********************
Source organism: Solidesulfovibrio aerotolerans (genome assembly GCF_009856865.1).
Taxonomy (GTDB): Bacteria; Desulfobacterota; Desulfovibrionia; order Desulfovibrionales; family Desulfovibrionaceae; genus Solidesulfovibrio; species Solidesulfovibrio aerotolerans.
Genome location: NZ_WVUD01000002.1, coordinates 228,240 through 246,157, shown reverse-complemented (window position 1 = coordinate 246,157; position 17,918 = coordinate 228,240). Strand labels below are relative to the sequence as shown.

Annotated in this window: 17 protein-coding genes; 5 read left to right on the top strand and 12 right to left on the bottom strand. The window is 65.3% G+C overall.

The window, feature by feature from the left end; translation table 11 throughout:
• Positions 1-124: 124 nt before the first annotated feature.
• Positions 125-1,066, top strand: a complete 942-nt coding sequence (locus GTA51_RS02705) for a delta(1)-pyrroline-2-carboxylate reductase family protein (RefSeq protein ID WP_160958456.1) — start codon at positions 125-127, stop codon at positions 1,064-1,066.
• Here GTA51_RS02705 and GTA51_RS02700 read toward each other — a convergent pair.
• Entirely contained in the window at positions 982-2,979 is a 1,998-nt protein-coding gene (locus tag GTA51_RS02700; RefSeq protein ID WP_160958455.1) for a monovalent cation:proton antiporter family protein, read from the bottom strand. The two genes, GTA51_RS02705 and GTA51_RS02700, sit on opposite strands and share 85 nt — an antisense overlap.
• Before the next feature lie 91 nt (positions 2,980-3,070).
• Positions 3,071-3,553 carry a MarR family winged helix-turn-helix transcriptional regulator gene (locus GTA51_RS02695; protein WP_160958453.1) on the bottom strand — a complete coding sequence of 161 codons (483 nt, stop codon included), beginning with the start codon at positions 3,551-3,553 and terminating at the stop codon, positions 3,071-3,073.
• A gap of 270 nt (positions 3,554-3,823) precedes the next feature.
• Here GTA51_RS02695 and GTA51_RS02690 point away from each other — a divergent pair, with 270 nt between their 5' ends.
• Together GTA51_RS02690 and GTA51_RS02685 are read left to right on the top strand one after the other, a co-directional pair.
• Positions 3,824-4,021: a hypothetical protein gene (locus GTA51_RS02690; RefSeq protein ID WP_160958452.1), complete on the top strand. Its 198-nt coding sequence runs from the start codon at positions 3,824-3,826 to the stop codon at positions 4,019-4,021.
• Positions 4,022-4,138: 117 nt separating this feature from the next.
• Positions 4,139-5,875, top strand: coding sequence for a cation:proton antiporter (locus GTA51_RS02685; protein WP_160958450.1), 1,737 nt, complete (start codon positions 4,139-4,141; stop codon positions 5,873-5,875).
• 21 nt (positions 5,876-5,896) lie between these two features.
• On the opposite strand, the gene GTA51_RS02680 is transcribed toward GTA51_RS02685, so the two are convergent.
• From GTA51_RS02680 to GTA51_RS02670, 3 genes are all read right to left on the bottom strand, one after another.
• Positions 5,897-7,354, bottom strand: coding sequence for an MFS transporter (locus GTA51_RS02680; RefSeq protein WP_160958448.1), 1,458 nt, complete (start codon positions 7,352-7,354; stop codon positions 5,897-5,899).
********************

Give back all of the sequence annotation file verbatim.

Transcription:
Source organism: Solidesulfovibrio aerotolerans (genome assembly GCF_009856865.1).
Taxonomy (GTDB): Bacteria; Desulfobacterota; Desulfovibrionia; order Desulfovibrionales; family Desulfovibrionaceae; genus Solidesulfovibrio; species Solidesulfovibrio aerotolerans.
Genome location: NZ_WVUD01000002.1, coordinates 228,240 through 246,157, shown reverse-complemented (window position 1 = coordinate 246,157; position 17,918 = coordinate 228,240). Strand labels below are relative to the sequence as shown.

Annotated in this window: 17 protein-coding genes; 5 read left to right on the top strand and 12 right to left on the bottom strand. The window is 65.3% G+C overall.

The window, feature by feature from the left end; translation table 11 throughout:
• Positions 1-124: 124 nt before the first annotated feature.
• Positions 125-1,066, top strand: a complete 942-nt coding sequence (locus GTA51_RS02705) for a delta(1)-pyrroline-2-carboxylate reductase family protein (RefSeq protein ID WP_160958456.1) — start codon at positions 125-127, stop codon at positions 1,064-1,066.
• Here GTA51_RS02705 and GTA51_RS02700 read toward each other — a convergent pair.
• Entirely contained in the window at positions 982-2,979 is a 1,998-nt protein-coding gene (locus tag GTA51_RS02700; RefSeq protein ID WP_160958455.1) for a monovalent cation:proton antiporter family protein, read from the bottom strand. The two genes, GTA51_RS02705 and GTA51_RS02700, sit on opposite strands and share 85 nt — an antisense overlap.
• Before the next feature lie 91 nt (positions 2,980-3,070).
• Positions 3,071-3,553 carry a MarR family winged helix-turn-helix transcriptional regulator gene (locus GTA51_RS02695; protein WP_160958453.1) on the bottom strand — a complete coding sequence of 161 codons (483 nt, stop codon included), beginning with the start codon at positions 3,551-3,553 and terminating at the stop codon, positions 3,071-3,073.
• A gap of 270 nt (positions 3,554-3,823) precedes the next feature.
• Here GTA51_RS02695 and GTA51_RS02690 point away from each other — a divergent pair, with 270 nt between their 5' ends.
• Together GTA51_RS02690 and GTA51_RS02685 are read left to right on the top strand one after the other, a co-directional pair.
• Positions 3,824-4,021: a hypothetical protein gene (locus GTA51_RS02690; RefSeq protein ID WP_160958452.1), complete on the top strand. Its 198-nt coding sequence runs from the start codon at positions 3,824-3,826 to the stop codon at positions 4,019-4,021.
• Positions 4,022-4,138: 117 nt separating this feature from the next.
• Positions 4,139-5,875, top strand: coding sequence for a cation:proton antiporter (locus GTA51_RS02685; protein WP_160958450.1), 1,737 nt, complete (start codon positions 4,139-4,141; stop codon positions 5,873-5,875).
• 21 nt (positions 5,876-5,896) lie between these two features.
• On the opposite strand, the gene GTA51_RS02680 is transcribed toward GTA51_RS02685, so the two are convergent.
• From GTA51_RS02680 to GTA51_RS02670, 3 genes are all read right to left on the bottom strand, one after another.
• Positions 5,897-7,354, bottom strand: coding sequence for an MFS transporter (locus GTA51_RS02680; RefSeq protein WP_160958448.1), 1,458 nt, complete (start codon positions 7,352-7,354; stop codon positions 5,897-5,899).